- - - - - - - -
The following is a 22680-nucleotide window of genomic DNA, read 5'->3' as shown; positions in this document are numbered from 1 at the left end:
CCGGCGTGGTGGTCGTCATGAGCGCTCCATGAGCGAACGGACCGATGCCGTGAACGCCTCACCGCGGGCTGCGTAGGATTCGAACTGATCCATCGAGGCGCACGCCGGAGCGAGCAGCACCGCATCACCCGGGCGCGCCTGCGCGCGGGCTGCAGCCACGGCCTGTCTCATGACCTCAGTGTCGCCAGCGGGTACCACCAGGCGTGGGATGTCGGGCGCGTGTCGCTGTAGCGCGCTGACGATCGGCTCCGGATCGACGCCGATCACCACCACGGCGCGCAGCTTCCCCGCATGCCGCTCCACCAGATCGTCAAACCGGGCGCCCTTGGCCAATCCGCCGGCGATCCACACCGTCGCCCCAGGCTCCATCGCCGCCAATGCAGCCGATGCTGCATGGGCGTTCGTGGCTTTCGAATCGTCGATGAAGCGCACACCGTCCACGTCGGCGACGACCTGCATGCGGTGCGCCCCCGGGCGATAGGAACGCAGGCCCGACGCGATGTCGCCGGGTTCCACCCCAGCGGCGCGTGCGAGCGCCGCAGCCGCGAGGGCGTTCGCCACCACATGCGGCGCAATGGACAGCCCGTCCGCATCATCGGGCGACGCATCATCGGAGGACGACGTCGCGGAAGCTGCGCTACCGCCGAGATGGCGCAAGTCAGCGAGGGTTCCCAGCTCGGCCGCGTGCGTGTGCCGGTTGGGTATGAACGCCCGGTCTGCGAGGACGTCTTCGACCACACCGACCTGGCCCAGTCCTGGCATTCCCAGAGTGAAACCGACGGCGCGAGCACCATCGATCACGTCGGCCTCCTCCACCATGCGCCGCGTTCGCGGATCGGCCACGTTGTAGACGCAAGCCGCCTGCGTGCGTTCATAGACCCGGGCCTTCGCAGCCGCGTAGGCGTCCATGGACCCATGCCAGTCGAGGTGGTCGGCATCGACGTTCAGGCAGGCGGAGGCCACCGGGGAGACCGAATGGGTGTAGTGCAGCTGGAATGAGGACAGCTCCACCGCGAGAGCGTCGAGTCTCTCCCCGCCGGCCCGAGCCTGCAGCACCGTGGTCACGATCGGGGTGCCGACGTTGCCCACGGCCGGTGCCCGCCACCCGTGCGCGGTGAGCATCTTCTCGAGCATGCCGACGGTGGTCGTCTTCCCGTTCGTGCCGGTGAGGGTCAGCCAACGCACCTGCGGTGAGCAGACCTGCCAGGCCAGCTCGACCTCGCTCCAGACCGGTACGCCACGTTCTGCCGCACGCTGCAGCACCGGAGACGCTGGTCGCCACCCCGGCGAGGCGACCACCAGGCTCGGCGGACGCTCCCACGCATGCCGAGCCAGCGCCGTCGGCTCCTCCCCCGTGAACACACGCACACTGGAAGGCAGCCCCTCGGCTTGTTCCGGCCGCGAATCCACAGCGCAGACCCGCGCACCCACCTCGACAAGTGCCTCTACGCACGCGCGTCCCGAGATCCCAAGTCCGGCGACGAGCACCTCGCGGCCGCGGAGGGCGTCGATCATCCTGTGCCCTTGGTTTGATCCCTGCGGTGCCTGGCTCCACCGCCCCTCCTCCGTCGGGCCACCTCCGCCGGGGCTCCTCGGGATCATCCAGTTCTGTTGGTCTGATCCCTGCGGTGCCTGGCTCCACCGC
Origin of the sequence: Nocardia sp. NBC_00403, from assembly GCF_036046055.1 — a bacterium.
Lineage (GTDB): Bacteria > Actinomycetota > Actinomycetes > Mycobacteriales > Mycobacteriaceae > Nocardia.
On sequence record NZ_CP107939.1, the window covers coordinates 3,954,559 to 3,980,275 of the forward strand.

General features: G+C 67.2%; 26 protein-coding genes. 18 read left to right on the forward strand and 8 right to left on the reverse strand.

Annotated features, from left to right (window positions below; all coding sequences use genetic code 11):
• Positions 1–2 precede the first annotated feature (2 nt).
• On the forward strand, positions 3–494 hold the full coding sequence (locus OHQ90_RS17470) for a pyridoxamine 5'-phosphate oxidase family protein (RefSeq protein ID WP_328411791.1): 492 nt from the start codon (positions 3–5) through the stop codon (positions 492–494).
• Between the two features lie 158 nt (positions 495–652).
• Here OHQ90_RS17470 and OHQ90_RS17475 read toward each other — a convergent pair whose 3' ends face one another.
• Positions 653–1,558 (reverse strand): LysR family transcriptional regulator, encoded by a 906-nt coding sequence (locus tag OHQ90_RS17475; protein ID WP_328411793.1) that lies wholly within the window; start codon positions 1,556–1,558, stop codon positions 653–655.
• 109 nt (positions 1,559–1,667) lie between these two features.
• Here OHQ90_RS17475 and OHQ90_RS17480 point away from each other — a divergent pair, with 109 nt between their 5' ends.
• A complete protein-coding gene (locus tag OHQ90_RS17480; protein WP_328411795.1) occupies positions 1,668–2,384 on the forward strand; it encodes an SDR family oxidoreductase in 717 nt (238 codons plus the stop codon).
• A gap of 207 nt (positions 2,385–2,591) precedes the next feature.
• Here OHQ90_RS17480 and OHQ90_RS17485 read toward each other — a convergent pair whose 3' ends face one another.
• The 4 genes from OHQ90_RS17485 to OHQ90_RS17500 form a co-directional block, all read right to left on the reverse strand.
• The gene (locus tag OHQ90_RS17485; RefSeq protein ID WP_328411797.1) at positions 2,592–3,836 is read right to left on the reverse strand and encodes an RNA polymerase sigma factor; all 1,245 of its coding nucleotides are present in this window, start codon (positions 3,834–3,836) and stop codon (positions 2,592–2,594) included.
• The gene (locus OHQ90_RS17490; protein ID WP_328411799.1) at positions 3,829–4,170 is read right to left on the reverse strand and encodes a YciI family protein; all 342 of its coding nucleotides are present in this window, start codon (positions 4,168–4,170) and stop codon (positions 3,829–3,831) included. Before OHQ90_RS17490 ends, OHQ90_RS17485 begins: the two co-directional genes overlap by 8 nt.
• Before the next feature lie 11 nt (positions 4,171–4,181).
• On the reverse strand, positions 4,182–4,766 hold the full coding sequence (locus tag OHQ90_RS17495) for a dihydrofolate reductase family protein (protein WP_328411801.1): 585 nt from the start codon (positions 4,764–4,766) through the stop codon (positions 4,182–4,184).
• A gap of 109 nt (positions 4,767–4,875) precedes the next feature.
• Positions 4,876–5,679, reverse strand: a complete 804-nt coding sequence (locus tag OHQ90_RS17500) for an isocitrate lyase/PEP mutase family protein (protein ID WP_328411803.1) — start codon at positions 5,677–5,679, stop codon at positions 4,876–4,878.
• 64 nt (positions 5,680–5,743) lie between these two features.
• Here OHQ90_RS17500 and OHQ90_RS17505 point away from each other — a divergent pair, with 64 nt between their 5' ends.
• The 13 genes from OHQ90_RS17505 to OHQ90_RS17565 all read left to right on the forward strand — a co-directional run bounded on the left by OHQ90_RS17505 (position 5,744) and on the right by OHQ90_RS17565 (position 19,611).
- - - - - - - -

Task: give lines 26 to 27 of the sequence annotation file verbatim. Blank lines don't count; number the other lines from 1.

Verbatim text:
• Here OHQ90_RS17500 and OHQ90_RS17505 point away from each other — a divergent pair, with 64 nt between their 5' ends.
• The 13 genes from OHQ90_RS17505 to OHQ90_RS17565 all read left to right on the forward strand — a co-directional run bounded on the left by OHQ90_RS17505 (position 5,744) and on the right by OHQ90_RS17565 (position 19,611).